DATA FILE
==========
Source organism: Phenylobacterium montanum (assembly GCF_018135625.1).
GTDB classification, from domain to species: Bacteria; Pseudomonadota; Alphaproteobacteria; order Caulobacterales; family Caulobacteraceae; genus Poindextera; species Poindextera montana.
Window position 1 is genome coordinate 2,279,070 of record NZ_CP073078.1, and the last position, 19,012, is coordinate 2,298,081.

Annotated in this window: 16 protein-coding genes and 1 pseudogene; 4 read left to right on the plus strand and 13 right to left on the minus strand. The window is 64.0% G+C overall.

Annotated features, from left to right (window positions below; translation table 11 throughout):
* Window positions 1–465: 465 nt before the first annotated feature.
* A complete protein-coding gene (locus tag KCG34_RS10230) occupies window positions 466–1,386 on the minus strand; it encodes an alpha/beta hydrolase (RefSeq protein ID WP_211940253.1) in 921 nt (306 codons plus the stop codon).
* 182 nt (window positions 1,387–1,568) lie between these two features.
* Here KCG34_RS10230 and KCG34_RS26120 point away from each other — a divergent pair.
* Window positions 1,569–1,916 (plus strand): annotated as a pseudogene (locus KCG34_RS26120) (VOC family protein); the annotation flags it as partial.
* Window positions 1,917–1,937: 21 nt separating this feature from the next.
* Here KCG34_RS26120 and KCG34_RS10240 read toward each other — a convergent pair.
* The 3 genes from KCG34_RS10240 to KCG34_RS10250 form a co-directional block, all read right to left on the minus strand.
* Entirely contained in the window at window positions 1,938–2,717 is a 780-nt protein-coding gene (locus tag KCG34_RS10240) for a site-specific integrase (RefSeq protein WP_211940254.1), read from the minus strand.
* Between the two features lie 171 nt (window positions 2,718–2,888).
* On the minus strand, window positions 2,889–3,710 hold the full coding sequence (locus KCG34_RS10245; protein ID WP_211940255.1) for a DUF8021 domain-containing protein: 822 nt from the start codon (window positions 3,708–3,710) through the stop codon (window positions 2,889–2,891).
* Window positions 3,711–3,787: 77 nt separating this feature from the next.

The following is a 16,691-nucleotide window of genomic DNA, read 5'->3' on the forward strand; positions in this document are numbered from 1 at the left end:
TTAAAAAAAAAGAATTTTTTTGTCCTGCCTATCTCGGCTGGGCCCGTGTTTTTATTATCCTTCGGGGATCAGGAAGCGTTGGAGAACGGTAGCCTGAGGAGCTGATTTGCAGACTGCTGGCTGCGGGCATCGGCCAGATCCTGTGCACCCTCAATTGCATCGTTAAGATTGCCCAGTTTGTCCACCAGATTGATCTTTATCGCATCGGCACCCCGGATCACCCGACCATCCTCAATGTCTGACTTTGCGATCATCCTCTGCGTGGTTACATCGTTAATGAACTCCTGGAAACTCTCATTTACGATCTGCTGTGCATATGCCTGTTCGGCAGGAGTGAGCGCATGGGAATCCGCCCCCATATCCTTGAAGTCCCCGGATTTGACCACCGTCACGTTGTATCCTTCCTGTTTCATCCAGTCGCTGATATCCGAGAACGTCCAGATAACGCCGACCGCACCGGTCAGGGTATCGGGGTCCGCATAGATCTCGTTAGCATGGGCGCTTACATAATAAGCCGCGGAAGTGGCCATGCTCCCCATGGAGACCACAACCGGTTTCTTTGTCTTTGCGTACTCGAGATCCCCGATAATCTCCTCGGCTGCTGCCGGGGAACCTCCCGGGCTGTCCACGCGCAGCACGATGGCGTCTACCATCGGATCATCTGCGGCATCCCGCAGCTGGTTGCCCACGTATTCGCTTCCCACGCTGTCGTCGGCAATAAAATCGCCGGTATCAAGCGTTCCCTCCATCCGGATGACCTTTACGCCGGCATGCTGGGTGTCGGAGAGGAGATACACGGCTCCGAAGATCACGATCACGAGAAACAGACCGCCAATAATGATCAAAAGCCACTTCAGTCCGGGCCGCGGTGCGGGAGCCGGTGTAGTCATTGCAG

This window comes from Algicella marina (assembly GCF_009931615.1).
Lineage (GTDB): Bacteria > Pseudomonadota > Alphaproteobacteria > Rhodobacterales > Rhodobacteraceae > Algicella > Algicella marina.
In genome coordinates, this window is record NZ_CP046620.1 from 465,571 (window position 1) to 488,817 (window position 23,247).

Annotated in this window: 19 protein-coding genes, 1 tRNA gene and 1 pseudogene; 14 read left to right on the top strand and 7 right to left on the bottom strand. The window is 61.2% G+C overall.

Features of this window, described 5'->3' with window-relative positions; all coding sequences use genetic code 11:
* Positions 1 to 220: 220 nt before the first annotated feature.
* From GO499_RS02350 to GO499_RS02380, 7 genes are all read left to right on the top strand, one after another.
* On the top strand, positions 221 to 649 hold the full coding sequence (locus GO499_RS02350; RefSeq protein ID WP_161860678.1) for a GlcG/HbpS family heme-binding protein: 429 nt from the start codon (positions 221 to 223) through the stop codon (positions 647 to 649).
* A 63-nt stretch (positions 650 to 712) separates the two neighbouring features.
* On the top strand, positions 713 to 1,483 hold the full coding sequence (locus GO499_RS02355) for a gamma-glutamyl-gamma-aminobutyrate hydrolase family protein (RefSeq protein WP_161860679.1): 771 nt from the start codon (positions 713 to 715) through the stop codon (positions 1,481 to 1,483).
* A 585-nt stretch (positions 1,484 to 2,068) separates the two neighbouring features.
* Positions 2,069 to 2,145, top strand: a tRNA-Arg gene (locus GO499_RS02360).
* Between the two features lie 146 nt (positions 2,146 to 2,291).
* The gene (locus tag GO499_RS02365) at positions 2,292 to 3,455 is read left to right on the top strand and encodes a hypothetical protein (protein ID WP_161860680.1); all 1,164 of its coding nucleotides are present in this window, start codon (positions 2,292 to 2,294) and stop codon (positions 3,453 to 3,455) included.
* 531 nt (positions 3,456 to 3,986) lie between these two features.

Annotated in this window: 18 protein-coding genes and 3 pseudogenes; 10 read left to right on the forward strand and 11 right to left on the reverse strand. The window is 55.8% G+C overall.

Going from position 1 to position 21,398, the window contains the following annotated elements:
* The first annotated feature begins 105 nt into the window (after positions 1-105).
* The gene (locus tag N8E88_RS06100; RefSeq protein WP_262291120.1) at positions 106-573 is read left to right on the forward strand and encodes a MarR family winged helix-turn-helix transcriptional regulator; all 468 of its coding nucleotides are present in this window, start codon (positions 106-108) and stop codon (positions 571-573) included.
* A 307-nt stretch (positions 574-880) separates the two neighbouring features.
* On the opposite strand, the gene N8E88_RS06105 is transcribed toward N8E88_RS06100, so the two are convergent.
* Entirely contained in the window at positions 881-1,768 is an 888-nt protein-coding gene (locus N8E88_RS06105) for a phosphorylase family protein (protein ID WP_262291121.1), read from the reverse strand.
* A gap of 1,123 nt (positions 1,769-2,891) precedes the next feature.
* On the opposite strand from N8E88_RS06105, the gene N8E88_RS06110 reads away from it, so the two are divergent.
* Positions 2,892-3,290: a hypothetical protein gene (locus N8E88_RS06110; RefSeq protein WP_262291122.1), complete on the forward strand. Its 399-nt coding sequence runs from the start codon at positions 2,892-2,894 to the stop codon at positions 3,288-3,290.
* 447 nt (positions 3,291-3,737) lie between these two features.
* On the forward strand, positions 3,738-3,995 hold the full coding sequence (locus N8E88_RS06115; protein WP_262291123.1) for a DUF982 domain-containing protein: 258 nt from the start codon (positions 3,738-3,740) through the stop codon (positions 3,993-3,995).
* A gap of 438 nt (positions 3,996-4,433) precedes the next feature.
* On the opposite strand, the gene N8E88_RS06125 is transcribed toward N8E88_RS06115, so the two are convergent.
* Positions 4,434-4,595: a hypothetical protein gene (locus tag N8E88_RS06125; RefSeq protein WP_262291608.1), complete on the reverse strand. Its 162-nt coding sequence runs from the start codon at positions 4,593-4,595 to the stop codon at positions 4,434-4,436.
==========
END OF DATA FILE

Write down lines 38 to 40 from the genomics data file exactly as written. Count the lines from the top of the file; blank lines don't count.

* The gene (locus tag N8E88_RS06100; RefSeq protein WP_262291120.1) at positions 106-573 is read left to right on the forward strand and encodes a MarR family winged helix-turn-helix transcriptional regulator; all 468 of its coding nucleotides are present in this window, start codon (positions 106-108) and stop codon (positions 571-573) included.
* A 307-nt stretch (positions 574-880) separates the two neighbouring features.
* On the opposite strand, the gene N8E88_RS06105 is transcribed toward N8E88_RS06100, so the two are convergent.